George lives in a neighborhood. George has come to believe that using drugs is not a good idea, and maybe even immoral. He thinks that if someone uses drugs, this may: 1) gradually give them some health problems, 2) decrease their motivation to work and possibly cause them to be so lazy that they might even get fired, and/or 3) put that person in a different state of mind that has increased pleasure, less “reality”, and/or less mental reasoning skills. George is so concerned about this that he goes around his neighborhood telling everyone not to use drugs, and he regularly walks around looking for signs of anyone using drugs. He also has a gun in case someone tries to defend themselves against his forthcoming aggression and invasion. One day, as he is peaking through people’s windows from the street, he notices that Bill is in his living room using drugs. He goes into Bill’s house, kidnaps him and locks him in a cage for a prolonged period of time, maybe several years.
Though it is good for one to care about their neighbors’ health and job status, almost everyone who hears this story finds George’s enforcement program morally impermissible. This includes both Democrats and Republicans, and people who believe that it is morally wrong to use drugs. Interestingly, however, many of the people who agree on the impermissibility of George’s behavior nevertheless support seemingly analogous behavior on the part of a certain other King George, aka “government”. Some think it not only permissible but obligatory for the state to coercively stop people from using drugs, and punish those who do. Of course, the penalty for breaking the law is ultimately jail (kidnapping and placing in cage). This is just one of many activities of govt that are generally accepted despite the fact that seemingly analogous behavior would be widely condemned if carried out by anyone else. What gives the govt the moral right to behave in ways that would be wrong for any non-governmental agent? Do moral rules only apply to peasants, or the general populace, and not to those who have joined the peculiar elite gang called “government”? Once a govt hires someone, does this impart on that person a magical shield that deflects moral rules? Are not govt employees also human persons that must obey moral rules? Is initiating violence and aggression against peaceful people wrong for George, but fine for King George and his government workers?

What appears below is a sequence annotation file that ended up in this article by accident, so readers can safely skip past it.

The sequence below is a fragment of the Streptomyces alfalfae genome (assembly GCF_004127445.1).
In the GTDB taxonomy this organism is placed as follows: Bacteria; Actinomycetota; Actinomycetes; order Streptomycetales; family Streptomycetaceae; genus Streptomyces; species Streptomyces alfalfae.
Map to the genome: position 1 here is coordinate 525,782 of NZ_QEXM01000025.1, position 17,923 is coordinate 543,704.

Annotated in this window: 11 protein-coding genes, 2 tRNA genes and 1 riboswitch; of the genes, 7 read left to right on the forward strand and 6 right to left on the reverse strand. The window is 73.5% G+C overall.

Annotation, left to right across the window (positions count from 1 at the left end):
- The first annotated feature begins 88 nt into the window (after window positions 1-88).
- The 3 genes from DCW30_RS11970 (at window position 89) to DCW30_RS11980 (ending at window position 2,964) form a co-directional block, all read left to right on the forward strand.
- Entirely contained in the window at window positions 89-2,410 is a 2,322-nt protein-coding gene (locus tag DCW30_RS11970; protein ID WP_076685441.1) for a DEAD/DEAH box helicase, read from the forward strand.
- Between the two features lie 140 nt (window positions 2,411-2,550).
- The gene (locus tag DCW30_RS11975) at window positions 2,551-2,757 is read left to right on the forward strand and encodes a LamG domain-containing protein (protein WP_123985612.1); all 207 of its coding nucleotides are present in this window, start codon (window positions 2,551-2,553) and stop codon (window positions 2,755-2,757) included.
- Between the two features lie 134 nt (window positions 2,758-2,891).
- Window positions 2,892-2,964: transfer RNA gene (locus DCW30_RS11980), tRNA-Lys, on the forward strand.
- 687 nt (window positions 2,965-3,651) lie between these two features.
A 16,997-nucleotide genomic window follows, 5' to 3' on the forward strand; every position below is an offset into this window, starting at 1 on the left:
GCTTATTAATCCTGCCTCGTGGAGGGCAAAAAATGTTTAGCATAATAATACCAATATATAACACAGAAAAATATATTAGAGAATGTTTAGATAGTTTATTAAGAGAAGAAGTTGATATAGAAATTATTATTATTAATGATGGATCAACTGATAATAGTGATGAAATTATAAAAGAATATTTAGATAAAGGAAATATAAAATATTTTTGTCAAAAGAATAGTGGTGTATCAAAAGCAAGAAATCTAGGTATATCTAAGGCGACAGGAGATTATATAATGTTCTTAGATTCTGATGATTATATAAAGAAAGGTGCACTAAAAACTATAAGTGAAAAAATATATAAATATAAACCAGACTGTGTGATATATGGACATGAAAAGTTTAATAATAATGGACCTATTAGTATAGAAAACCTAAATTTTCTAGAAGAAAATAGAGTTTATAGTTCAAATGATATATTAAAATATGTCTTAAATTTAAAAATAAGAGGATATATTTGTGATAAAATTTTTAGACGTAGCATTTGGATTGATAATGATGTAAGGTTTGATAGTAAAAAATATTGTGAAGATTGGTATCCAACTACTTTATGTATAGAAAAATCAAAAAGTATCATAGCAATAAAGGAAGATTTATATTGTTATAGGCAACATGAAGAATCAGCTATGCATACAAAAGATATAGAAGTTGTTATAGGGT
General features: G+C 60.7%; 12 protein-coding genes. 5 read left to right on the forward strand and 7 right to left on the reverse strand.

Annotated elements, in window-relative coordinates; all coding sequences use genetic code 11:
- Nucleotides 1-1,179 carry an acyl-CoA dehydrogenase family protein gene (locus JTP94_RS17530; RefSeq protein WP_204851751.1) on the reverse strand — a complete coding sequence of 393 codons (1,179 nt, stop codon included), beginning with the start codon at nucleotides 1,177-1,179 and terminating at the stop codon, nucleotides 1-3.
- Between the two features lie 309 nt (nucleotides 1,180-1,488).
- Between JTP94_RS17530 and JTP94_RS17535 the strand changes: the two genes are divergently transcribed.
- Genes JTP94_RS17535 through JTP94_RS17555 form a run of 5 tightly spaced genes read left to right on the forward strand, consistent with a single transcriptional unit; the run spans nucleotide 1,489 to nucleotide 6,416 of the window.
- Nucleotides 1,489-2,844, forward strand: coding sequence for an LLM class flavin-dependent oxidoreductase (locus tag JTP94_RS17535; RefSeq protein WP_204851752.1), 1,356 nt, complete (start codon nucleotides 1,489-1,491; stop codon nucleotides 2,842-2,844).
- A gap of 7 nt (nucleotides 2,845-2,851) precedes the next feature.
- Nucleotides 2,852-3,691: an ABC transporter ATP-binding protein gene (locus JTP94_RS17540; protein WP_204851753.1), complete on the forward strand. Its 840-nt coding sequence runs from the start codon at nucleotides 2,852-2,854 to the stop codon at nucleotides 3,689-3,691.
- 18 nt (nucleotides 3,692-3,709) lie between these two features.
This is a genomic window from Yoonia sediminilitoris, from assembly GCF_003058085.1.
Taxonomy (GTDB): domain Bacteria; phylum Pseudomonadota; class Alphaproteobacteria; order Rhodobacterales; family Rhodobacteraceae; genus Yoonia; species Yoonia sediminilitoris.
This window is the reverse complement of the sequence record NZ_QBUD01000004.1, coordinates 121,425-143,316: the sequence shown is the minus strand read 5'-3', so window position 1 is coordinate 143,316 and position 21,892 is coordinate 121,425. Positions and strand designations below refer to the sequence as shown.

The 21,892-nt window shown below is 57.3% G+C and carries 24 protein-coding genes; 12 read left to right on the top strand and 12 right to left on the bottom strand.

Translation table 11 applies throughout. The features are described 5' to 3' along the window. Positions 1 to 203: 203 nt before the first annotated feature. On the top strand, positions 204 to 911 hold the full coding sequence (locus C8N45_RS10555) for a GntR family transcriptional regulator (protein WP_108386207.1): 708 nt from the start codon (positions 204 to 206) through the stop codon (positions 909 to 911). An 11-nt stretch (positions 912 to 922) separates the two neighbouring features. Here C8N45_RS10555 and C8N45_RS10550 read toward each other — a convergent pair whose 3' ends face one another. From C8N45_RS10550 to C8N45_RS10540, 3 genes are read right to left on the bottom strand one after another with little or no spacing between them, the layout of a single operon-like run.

The above argument structure, and some of the full sentences, were derived from political philosopher Mike Huemer.